Tips from Other Journals
Brief Questions Accurately Diagnose Urinary Incontinence
Am Fam Physician. 2006 Sep 15;74(6):1027-1028.
Many women regularly experience urinary incontinence, which is associated with significant social and medical problems. Incontinence may be primarily urge, stress, mixed-type, or it may result from other causes (e.g., overflow). Although urge incontinence responds to medications, stress incontinence is most effectively treated with pelvic muscle exercises, and in more severe cases, with surgery. Current guidelines advocate determining incontinence type with a series of time-consuming tests that are impractical for use in primary care offices. Brown and colleagues conducted a multicenter, prospective study to compare the sensitivity and specificity of a three-item questionnaire in classifying the type of incontinence with the standard clinical evaluation.
The study population consisted of 301 women 40 years or older who had at least three episodes of urinary incontinence per week for at least three months. Participants were primarily recruited through newspaper advertisements and underwent eligibility screening at one of five academic medical centers. Exclusion criteria included abnormal urinalysis, recent pregnancy, previous urinary tract instrumentation, major pelvic or abdominal surgery, recurrent urinary tract infections, or a congenital or neurologic condition affecting the lower urinary tract. Women who had been treated for urinary incontinence in the preceding three months also were excluded. The average participant was 56 years of age and had experienced 30 episodes of incontinence per week for seven years. Of all eligible participants, 32.7 percent were postmenopausal, and 93.6 percent had given birth to at least one child.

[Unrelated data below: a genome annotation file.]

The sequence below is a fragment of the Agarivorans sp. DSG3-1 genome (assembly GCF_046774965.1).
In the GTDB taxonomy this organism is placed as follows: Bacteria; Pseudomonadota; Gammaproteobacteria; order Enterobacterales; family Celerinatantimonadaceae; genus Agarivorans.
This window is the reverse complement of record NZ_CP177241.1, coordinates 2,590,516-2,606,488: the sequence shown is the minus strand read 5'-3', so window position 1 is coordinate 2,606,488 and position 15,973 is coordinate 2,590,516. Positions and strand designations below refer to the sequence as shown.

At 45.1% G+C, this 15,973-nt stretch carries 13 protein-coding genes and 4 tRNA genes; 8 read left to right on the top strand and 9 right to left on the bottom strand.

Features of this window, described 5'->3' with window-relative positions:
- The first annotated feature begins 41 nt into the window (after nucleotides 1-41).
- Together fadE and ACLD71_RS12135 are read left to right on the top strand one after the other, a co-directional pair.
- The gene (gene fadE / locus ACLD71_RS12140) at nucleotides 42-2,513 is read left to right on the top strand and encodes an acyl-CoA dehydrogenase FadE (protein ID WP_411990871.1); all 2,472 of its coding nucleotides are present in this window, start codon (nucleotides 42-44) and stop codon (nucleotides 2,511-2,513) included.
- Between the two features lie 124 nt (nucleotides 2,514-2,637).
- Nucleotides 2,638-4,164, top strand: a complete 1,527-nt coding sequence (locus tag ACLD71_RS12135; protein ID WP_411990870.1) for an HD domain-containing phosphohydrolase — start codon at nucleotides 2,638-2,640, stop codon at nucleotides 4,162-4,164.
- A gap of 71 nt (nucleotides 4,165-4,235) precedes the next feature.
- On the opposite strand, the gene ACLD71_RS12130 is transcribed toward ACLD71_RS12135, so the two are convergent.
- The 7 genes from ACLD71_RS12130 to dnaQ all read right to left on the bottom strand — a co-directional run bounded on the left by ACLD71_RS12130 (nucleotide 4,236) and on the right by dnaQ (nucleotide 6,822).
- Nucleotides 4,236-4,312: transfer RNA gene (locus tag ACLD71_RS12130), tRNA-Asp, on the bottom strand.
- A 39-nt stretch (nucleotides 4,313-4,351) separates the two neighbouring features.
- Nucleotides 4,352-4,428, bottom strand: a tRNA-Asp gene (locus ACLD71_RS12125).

Eligible women completed the 3 Incontinence Questions (3IQ) at the initial visit. The 3IQ contains an initial question about incontinence in the past three months, a second question about types of incontinence, and a third question (see accompanying table) establishing which type of incontinence occurs most often. Participants completed a second 3IQ at home seven to 10 days later; statistical analysis showed that the 3IQ had fair to good reproducibility. All participants gave a medical history; underwent a complete physical and pelvic examination, cough stress test, and postvoid residual volume measurement; and completed a three-day voiding diary. Study physicians who were blinded to the 3IQ results independently reviewed the clinical evaluations to classify each participant’s type of incontinence. If the physicians disagreed, they discussed the case and reached a consensus diagnosis; this was required for 83 of the 301 participants.
Based on the clinical evaluation, 119 women were classified as having urge incontinence, 132 had stress incontinence, 42 had mixed-type, and eight women had other types. Using this evaluation as the standard, the 3IQ had sensitivities of 0.75 (95% confidence interval [CI], 0.68 to 0.81) and 0.86 (95% CI, 0.79 to 0.90) and specificities of 0.77 (95% CI, 0.69 to 0.84) and 0.60 (95% CI, 0.51 to 0.68) for urge and stress incontinence, respectively. The 3IQ produced positive likelihood ratios of 3.29 for urge incontinence and 2.13 for stress incontinence. Study physicians again reviewed the evaluations of seven participants with other types of incontinence who were incorrectly classified by the 3IQ and agreed that neither a six- to 12-month delay in diagnosis nor incorrect treatment for urge or stress incontinence would have led to dangerous complications.